One screen showed how many hours of Shawn Mendes I’d listened to this year, so I texted it straight away to my sister as we both share a passion for Shawn’s art. One showed that the Economist was my most listened to podcast — that went onto my Instagram story to flex about how I like to keep on top of economic and current affairs. One showed Drake as my top artist of the decade, which I shared directly to a friend in Instagram messenger as they also had Drake as their top artist.
Within minutes, I was drawn into this experience, found the information I needed to express my identity, and with one click, shared this information on different channels depending on what about myself I was trying to communicate and to whom.

Harness organic distribution channels

To really optimize a frictionless sharing experience, investing in building legit integrations to share content from your app with social platforms pays off. Doing so allows you to put your brand’s best foot forward, giving you great control over how users share content from your app. It’s also a better experience for the user, allowing them to share ready-cropped and formatted content in just a few clicks.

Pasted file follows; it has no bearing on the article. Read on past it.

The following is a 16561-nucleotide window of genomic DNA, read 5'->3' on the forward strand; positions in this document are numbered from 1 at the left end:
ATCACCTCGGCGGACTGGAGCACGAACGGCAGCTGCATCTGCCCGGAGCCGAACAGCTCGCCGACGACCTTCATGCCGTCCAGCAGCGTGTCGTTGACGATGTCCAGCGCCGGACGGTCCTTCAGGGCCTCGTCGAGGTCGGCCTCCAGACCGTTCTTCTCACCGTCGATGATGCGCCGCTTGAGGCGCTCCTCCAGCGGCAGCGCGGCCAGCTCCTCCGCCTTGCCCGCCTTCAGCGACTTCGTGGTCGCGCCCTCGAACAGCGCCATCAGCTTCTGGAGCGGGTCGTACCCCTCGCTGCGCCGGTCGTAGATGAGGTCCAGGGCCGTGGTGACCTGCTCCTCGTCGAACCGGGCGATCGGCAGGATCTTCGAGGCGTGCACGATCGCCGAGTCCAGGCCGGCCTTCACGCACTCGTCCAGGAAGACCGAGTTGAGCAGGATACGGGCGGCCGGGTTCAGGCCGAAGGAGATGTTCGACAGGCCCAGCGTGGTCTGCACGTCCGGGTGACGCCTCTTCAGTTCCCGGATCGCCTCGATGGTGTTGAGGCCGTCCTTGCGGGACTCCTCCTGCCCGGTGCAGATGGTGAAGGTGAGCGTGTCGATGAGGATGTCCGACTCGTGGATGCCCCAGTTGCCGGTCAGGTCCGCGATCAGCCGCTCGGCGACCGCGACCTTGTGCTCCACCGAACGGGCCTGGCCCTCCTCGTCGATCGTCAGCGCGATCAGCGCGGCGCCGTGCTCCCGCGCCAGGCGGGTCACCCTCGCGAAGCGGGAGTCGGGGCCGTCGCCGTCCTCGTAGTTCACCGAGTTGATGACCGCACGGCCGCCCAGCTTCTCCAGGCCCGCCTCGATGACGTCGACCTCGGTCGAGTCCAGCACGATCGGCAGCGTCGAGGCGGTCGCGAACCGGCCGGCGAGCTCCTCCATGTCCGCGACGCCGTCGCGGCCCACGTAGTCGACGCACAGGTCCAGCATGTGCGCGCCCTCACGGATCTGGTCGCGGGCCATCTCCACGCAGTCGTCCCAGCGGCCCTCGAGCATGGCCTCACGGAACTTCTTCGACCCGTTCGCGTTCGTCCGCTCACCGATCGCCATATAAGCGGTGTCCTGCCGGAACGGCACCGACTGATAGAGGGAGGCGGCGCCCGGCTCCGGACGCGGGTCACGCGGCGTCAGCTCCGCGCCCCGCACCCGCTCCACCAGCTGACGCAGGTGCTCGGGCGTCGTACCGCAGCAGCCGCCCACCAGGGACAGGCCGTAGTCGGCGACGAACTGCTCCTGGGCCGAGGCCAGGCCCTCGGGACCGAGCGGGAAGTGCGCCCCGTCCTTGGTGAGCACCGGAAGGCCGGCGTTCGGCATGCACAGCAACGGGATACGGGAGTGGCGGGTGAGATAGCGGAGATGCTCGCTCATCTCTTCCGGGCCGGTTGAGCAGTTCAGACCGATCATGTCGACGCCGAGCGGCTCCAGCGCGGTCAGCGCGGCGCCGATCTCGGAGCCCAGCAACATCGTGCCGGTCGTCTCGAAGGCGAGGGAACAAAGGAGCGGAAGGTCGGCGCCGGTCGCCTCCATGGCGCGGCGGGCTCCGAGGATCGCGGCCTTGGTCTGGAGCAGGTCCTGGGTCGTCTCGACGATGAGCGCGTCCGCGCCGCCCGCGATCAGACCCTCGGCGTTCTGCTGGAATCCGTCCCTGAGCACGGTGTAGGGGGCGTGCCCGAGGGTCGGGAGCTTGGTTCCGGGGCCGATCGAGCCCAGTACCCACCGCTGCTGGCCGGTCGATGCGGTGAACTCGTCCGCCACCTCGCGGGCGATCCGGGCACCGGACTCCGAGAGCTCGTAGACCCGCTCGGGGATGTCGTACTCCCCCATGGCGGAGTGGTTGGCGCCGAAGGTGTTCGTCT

In the Wrapped example, Spotify really knows their user. In the sharing menu, they list Instagram Stories first, Snap second, Twitter third. Sharing to Snap and Instagram is via a standard integration with Snapkit and the Instagram Platform, and works really well. Twitter is a little more difficult as there is no direct integration. The team seem to have found a smart work around given the platform constraints, by creating a custom hyperlink that populates the twitter card with a custom image, not to mention tags the artist and Spotify, and pre-populates with the official hashtag.
However, despite the workaround, much of the sharing I’ve noticed on Twitter has been screenshots from the in-app experience, desktop or images downloaded after they’ve been shared to Instagram or Snap.